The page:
Adams Papers

From William Smith Shaw to Abigail Smith Adams, 1 June 1800

Fredericktown Maryland June 1st [1800] Sunday, 150 miles from Philadela.

My dear Aunt.

Before I left Philadelphia, I wrote you, expecting the letter would overtake you at Brookfield. The rain on monday prevented our leaving the city till Tuesday, as we had previously intended. The great rains, which they have had this way, have made the roads very bad—they are ploughed up, by the heavy loaded German waggons, exactly like the corn fields in New-England, and you might with equal convenience travel over them, as the ground, which we have passed. The accommodations at the public houses, have been generally speaking very good and remarkably cheap. Between two and three dollars at noon—and 7 and 8 at night have been the amount of our bills.—The horses have performed the journey, thus far extremely well. Currie proves himself to be an excellent driver and an extremely obliging and excellent coachman. The two footmen do very well.

Notwithstanding the extreme badness of the roads, yet such has been the beauty and fertility of the country which we have passed and such the constant attention of the people—exerting themselves in every possible way to make the journey agreeable, that the President has been highly gratifyed. <Our eyes> Every inch of the land from Philadelphia to Frederick Town is a perfect garden—luxuriant as any in the world and only equalled, the President thinks, in Flanders and England. Our eyes have been delighted throughout the whole of our journey, with cultivated fields and prospects of a fruitful harvest; and our minds gratifyed with the pleasing reflection, that the people are prosperous and of course ought to be happy.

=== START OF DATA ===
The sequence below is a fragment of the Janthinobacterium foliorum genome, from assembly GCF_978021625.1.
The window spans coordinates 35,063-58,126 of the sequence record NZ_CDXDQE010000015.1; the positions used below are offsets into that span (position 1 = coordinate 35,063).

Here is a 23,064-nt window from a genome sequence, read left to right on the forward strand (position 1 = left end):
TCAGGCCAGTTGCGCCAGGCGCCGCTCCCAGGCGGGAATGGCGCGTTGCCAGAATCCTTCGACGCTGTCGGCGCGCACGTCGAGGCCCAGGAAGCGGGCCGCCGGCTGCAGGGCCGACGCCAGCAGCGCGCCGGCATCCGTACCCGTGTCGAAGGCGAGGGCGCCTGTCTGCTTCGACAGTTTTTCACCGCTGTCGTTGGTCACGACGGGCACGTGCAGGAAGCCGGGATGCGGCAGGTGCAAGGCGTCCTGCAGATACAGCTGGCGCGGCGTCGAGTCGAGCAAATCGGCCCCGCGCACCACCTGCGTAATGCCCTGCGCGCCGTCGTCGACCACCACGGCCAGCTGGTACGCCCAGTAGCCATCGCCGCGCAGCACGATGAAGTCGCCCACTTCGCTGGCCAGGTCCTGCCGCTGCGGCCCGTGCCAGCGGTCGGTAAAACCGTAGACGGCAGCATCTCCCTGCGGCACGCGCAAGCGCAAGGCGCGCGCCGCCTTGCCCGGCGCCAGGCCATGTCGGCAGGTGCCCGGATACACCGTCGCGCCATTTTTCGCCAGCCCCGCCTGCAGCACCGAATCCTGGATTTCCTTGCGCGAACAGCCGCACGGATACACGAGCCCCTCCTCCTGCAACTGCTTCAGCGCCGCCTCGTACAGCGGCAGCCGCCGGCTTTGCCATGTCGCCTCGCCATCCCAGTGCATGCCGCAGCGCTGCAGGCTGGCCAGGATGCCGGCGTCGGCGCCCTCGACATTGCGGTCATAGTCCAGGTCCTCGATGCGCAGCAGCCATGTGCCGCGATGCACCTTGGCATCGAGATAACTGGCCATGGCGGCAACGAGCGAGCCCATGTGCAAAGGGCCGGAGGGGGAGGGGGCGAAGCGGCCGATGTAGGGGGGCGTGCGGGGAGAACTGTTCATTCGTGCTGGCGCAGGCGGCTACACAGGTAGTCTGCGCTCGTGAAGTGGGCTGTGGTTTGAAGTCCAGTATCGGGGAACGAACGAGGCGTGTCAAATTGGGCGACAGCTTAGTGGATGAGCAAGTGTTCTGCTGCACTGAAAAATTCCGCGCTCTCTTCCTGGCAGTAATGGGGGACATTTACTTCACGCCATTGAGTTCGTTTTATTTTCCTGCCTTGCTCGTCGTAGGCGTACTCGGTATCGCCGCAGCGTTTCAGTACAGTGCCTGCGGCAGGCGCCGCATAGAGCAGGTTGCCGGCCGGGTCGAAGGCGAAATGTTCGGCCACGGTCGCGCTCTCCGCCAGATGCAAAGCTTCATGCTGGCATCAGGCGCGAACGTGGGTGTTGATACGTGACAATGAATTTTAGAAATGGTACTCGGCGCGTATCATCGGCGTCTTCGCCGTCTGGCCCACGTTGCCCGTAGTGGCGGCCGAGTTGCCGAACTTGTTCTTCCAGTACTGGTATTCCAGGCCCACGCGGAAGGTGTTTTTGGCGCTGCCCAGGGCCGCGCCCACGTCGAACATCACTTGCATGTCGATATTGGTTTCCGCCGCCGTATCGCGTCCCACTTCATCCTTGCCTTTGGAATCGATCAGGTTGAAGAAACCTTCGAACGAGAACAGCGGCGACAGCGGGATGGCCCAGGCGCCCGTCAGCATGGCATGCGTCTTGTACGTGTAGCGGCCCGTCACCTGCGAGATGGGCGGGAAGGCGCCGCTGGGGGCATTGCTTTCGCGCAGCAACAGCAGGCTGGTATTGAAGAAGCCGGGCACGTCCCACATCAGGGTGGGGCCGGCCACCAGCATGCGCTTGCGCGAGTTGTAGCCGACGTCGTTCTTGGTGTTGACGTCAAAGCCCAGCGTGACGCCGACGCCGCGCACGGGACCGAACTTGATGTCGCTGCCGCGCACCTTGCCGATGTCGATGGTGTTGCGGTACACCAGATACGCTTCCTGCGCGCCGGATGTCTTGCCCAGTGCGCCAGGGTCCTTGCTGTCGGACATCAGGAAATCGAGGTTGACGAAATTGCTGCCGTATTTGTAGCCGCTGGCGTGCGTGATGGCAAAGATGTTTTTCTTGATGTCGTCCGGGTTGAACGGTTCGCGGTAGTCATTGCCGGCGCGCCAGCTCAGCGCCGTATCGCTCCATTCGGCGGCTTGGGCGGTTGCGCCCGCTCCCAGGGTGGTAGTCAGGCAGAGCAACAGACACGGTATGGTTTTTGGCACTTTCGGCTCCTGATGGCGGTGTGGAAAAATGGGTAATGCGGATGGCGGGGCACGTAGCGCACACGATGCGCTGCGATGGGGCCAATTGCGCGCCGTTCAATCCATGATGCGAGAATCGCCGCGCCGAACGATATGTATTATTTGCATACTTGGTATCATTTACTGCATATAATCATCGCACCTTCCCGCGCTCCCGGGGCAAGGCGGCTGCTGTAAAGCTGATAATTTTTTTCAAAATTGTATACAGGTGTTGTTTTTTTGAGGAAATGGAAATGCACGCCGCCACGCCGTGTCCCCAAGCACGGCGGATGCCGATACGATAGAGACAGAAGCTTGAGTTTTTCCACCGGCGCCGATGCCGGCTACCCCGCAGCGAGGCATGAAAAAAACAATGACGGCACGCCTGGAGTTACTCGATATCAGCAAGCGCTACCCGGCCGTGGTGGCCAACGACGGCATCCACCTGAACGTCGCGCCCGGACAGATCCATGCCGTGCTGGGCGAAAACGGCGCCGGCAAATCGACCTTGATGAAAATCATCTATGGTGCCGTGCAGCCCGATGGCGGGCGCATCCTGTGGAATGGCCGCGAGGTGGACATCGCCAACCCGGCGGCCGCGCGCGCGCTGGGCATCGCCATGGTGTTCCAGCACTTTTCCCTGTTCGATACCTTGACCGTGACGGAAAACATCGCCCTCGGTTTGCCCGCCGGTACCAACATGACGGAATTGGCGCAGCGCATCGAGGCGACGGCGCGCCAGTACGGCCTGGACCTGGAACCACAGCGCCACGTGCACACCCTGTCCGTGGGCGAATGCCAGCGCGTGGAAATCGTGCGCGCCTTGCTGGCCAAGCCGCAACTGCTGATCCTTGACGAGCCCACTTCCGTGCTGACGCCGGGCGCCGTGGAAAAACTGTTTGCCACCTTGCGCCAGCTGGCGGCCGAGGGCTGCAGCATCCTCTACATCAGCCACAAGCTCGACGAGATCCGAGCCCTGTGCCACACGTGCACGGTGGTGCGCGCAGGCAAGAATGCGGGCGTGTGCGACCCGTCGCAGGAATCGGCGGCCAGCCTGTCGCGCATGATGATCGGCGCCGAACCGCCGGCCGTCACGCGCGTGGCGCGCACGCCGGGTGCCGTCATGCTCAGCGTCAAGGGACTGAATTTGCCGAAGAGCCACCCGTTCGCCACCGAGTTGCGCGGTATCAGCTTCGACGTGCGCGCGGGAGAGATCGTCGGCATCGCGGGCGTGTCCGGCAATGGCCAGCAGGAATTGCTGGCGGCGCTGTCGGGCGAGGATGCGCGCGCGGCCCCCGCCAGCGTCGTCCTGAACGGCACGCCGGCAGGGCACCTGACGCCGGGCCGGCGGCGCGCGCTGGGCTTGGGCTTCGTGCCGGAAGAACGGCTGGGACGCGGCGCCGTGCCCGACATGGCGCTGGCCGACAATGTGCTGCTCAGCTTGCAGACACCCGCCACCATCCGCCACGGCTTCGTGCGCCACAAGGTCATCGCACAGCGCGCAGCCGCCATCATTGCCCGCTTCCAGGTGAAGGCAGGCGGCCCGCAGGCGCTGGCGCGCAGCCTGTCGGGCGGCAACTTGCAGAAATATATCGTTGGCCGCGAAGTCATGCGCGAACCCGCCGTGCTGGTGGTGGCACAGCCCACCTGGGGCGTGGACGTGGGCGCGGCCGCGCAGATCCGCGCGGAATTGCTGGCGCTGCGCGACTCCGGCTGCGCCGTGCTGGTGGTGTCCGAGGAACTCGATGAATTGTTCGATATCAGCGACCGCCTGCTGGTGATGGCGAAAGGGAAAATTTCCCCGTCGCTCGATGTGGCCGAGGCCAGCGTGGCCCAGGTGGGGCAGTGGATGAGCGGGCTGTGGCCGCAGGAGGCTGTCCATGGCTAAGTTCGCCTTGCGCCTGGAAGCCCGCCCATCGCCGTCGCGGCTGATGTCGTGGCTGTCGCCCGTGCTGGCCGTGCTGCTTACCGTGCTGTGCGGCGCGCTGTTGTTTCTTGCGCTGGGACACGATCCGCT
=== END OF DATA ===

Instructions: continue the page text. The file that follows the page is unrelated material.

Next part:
The inhabitants have appeared to be universally gratified and highly honored by the Presidents passing their Country—this they repeatedly expressed and proved in action. His arrival at Lancaster was unexpected and therefore could not <come> go out to meet him, as they had wished. They were very pressing that he should remain and dine with them the next day which he refused. A troop of horse and many citizens escorted him to the Susquehannah, ten miles. We rode about five miles and were met by another troop of horse from York Town. Little out of the town there was a company of volunteer Infantry, which joined the procession and marched into town, where the President received a very cordial welcome. A very handsome address was presented him—speaking of the great services which he had rendered to his Country and expressing their wishes that he might be continued in office—From York a troop of horse accompanied us about four miles. In the evening of the same day, we arrived at a little village called Tawny Town—which soon after our arrival was compleatly and beautifully illuminated—The next morning a troop of horse accompanied us half the way to this place. A very handsome troop of horse, accompanied by a large number of citizens met us at four miles distance from Frederick Town, to which was, afterwards added a company of Infantry and thus we marched into the city—the bells were instantly rung and every possible mark of veneration and respect paid. We dont expect to arrive at the federal city till Tuesday, it being upwards of forty miles and bad roads.—General Marshall has <an> accepted of his appointment which gives general satisfaction.

In very great haste I am my dear Aunt / Your very affectionate nephew

Wm. S. S.

MHi: Adams Papers.

Index Entries